Additionally, his fast feet capacity allows for abrupt, explosive movement in short ranges. This can assist him in many phases — both as a separator and a RAC threat.

    At the catch point, Johnston has excellent vertical athleticism and a great sense of timing and reaction quickness. He knows when to high-point passes and can corral throws in stride.

    Going further, Johnston makes quick adjustments on the fly, even in close quarters. He rises and contorts to adjust for off-target throws. Johnston also uses his frame to box out defenders and, naturally, extends beyond his frame.

    Moving onward, Johnston tracks the ball very well downfield. He has the awareness to wait until the ball is close before making adjustments to avoid keying in the DB. But at the same time, Johnston has shown to actively seek out the ball with his hands away from his body

    In contested situations, Johnston is authoritative in securing the football. He plays with an alpha mentality and a physical edge, working through contact with his coordination and play strength. With his vice-grip hands, Johnston flashes dominance in contested situations, and he’s shown he can make an effort to protect the ball with his frame once he has it secured.

    Quentin Johnston, WR, TCU | NFL Draft Scouting Report

    As a route runner, Johnston is still developing, but he shows elite flashes of both ability and application. The TCU WR uses quick, methodical releases — including jab-steps and splits — to generate displacement, then capitalizes with his explosive long-strider acceleration.

    He can quickly chop his feet and redirect momentum. But beyond that, he tempos his releases, stays square, and gathers displacement with hop steps.

    Expanding on his route running, Johnston has impressive stopping ability and hip sink for his size and flashes efficient footwork at stems. He can quickly stop and sink his hips at the top of routes, then accelerate out of breaks and employ throttle control upfield.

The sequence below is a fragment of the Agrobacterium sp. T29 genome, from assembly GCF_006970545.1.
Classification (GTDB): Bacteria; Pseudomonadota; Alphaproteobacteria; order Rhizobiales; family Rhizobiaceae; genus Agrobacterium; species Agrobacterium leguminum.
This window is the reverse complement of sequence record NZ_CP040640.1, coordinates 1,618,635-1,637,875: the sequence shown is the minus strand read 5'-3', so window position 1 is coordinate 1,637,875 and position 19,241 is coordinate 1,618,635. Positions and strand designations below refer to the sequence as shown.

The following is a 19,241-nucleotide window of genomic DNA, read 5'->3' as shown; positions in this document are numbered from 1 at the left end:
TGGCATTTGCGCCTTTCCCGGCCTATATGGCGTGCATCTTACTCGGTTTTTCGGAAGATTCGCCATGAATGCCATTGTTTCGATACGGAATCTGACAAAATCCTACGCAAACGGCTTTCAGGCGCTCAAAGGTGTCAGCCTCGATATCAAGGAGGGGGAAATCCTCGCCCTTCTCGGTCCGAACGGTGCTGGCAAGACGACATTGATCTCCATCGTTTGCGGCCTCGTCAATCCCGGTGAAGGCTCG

Additionally, Johnston quickly expands his strides and then retracts at stems, pushing DBs upfield and capitalizing on space generated. The TCU WR also shows good field awareness and can find open zones to sit in.

    Johnston’s combination of size and athleticism is truly enthralling in all phases. But his brand of athleticism, for his size, is especially appealing as a route runner. Few receivers at Johnston’s size have the twitch, explosiveness, and fluidity that he does.

    He has the suddenness to quickly displace defenders, the fluidity to effortlessly stack moves, and the burst to capitalize and enter space. It’s a devastating combination that only Johnston possesses.

    Johnston is a proactively physical receiver who shows that edge in all phases. Before the catch, he can employ targeted physicality and violent swipes at route stems to compound separation.

    After the catch, he uses stiff arms to pry away defenders. Johnston can squirm through arm tackles and wrench himself free with urgency. Moreover, he actively resets his feet after catches to set up run-after-catch opportunities.

    Lastly, Johnston brings solid utility as a blocker. He understands leverage and uses his long arms to extend and wall off defenders. He’s generally an assignment-sound blocker who’s shown to latch and extend, then direct defenders upfield with his wide reach and leg drive.

    Areas for Improvement

    Most notably, Johnston has room to expand his route tree and be more consistent as a hands catcher. These things remain true even after his standout 2022 campaign. He can improve his feel for spacing and further maximize his ability to exploit leverage this way.

    Johnston sometimes remains too upright as a route runner and could better sink his hips on breaks. He has the requisite hip sink and fluidity, and has improved at maximizing it. But with his tall frame, he still plays a bit too upright at times.